MCI Canada shifts focus to IP services

Executives from MCI Canada have visions of an all-IP world, in which users get their voice and data services over the same network using the same connection, but a telecom analyst warns that voice-over-IP users will have a hard time tracing

the sources of technical glitches.

Tim Dickins, MCI Canada’s vice-president of sales, said Thursday carriers are using IP to route voice calls through their backbone networks, and service providers are using voice-over-IP to provide long distance at a discount.

“”It’s just a matter of time before that whole convergence thing comes to businesses and the consumers,””Dickins said during a media briefing, adding in a few years, there won’t be any reason to provide copper local loops to new homes.

MCI Canada, which was founded as UUNet Canada in 1991 and later renamed WorldCom Canada, is shifting its focus from Internet access and hosting to IP-based applications, including VoIP, Web conferencing and streaming.

MCI Canada offers data services such as Frame Relay and private IP networks to offices in other countries.

“”If someone wants a dedicated line that’s not on the Internet from Toronto to Jakarta, we can facilitate that,”” Mazzotta said.

Dickins said one of the most lucrative areas for MCI Canada is voice-over-IP, because the company has 200 employees who are familiar with IP technology and it doesn’t run the risk of cannibalizing its own customer base.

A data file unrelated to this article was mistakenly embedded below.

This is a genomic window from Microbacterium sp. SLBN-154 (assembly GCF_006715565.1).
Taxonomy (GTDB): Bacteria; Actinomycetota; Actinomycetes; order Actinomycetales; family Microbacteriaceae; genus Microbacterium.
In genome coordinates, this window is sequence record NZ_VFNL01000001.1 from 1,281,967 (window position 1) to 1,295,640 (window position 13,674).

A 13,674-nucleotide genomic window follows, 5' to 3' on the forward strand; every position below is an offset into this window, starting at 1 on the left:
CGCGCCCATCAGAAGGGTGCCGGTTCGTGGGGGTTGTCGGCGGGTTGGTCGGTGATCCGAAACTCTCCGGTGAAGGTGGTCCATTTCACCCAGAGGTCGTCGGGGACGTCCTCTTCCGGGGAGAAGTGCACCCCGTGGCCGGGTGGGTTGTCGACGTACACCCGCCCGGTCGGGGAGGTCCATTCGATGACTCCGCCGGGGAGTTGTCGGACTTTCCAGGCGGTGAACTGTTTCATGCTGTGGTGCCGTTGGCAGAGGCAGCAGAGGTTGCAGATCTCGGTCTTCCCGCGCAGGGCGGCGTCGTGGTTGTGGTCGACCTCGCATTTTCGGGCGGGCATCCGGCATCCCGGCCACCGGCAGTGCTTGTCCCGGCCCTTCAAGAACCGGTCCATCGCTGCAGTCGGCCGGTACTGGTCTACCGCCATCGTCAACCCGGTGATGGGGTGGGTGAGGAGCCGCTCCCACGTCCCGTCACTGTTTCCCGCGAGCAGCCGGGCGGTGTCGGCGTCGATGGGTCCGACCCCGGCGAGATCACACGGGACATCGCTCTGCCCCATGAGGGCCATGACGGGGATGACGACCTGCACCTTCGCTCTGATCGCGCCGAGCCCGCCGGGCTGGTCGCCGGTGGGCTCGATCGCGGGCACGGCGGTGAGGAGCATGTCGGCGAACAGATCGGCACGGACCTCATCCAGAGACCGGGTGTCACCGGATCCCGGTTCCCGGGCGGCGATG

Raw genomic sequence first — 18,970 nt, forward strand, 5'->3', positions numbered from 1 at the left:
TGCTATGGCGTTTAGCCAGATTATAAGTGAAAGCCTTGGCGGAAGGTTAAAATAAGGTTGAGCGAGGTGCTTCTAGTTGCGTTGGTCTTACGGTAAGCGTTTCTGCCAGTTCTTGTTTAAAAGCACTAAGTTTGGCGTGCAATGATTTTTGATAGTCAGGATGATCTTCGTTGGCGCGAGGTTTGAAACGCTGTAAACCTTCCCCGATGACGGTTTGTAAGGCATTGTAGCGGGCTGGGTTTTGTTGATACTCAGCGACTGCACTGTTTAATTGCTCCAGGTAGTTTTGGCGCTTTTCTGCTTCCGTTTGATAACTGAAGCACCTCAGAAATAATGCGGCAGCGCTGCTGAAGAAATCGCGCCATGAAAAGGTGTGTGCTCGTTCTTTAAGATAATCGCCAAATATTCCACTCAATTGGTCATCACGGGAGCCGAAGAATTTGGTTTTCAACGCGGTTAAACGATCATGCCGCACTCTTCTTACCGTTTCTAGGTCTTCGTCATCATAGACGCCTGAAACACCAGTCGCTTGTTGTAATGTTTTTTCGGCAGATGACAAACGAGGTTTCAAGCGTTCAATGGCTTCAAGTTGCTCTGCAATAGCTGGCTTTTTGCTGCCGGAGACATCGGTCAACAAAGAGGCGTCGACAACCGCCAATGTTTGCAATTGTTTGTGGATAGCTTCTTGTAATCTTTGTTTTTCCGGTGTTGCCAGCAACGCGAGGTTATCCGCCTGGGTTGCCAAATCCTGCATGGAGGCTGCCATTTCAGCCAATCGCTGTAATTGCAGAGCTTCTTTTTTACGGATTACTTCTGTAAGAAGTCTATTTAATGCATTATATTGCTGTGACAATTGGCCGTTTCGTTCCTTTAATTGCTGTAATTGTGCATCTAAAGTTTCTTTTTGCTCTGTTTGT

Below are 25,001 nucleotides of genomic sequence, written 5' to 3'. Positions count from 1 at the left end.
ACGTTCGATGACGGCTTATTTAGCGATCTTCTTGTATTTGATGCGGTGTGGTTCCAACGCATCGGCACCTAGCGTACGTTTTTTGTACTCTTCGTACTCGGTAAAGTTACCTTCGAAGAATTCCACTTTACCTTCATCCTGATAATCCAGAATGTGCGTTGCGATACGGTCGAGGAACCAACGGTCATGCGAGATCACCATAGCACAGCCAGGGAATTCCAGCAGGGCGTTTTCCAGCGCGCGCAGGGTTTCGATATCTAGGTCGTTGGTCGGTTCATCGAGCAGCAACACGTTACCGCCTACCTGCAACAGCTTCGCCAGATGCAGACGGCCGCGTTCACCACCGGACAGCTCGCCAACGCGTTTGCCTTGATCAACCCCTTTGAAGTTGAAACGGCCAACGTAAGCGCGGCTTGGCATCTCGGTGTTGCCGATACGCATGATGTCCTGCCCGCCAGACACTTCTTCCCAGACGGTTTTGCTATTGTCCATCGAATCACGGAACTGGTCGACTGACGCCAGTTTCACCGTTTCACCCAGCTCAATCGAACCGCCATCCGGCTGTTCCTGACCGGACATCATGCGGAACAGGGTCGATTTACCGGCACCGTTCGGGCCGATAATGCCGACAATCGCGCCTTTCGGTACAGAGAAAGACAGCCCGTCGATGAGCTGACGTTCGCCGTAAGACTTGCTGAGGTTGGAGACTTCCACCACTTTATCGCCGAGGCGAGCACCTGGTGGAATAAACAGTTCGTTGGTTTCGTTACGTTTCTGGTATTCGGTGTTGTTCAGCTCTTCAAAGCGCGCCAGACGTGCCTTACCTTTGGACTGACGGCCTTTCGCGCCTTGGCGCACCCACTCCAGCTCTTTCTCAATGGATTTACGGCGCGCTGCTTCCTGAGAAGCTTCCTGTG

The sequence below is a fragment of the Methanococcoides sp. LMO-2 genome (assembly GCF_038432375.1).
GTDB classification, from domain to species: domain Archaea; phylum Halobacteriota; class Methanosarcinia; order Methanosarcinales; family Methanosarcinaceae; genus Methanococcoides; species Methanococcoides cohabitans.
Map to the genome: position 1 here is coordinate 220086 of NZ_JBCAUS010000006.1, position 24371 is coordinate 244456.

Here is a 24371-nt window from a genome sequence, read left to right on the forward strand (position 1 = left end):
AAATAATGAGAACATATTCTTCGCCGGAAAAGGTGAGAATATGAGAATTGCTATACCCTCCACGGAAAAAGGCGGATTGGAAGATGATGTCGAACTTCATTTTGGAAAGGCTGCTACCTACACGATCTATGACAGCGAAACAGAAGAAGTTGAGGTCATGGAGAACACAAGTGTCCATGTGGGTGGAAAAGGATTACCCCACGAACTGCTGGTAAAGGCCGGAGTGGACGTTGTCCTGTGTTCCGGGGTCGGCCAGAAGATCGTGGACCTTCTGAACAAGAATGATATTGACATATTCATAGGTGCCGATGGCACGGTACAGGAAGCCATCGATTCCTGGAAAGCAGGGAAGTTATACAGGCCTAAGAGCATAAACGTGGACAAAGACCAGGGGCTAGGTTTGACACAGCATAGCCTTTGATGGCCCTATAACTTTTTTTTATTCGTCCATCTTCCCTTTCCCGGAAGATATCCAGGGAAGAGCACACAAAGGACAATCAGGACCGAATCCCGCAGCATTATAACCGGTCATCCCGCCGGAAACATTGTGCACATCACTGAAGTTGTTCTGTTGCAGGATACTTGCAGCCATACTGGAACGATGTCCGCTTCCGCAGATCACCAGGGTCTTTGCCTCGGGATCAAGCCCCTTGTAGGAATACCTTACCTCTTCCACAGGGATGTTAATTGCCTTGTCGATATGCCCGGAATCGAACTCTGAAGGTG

Unlike the incumbent carriers, MCI never offered local phone service.

Voice over IP works well, but when there’s a problem, it’s very difficult to trace the source and fix it, said Roberta Fox, president of Markham, Ont.-based Fox Group Consulting.

Fox said consultants at her company have the option of using VoIP, but before making voice calls, they have to click on to icons on their desktop to ensure there won’t be a problem with the network. If there is any concern about the network, they would use the public switched telephone network to make the call.

She added VoIP works well on backhaul networks, but when companies use it for end-to-end voice communication, it’s very difficult to figure out where on the network the problem occurred.

“”It gets into finger-pointing of who’s responsible,”” she said.

Furthermore, Fox added, companies running voice over their IT networks need to make sure the network will support voice and they have the right troubleshooting tools available.

Dickins said some users are reluctant to rely on an Internet connection for both data and voice services, but once VoIP becomes more reliable, more customers will be willing to buy the service.

Sam Mazzotta, MCI Canada’s director of product development, said the market’s acceptance of VoIP will be similar to customers’ attitudes towards cellphone service.

“”If you were to say to somebody 10 years ago, ‘If I were to give you a device that, well maybe you can make a call and the voice quality’s sort of there,’ they’d say, ‘No, I’m used to my landline phone. Cell phones will never take off.'””

Mazzotta added despite the inferior call quality, cellphones became popular because they are more convenient, and users will be attracted to VoIP because of features that aren’t available on the PSTN, such as the ability to take an IP phone to a different location and still have the same phone number.

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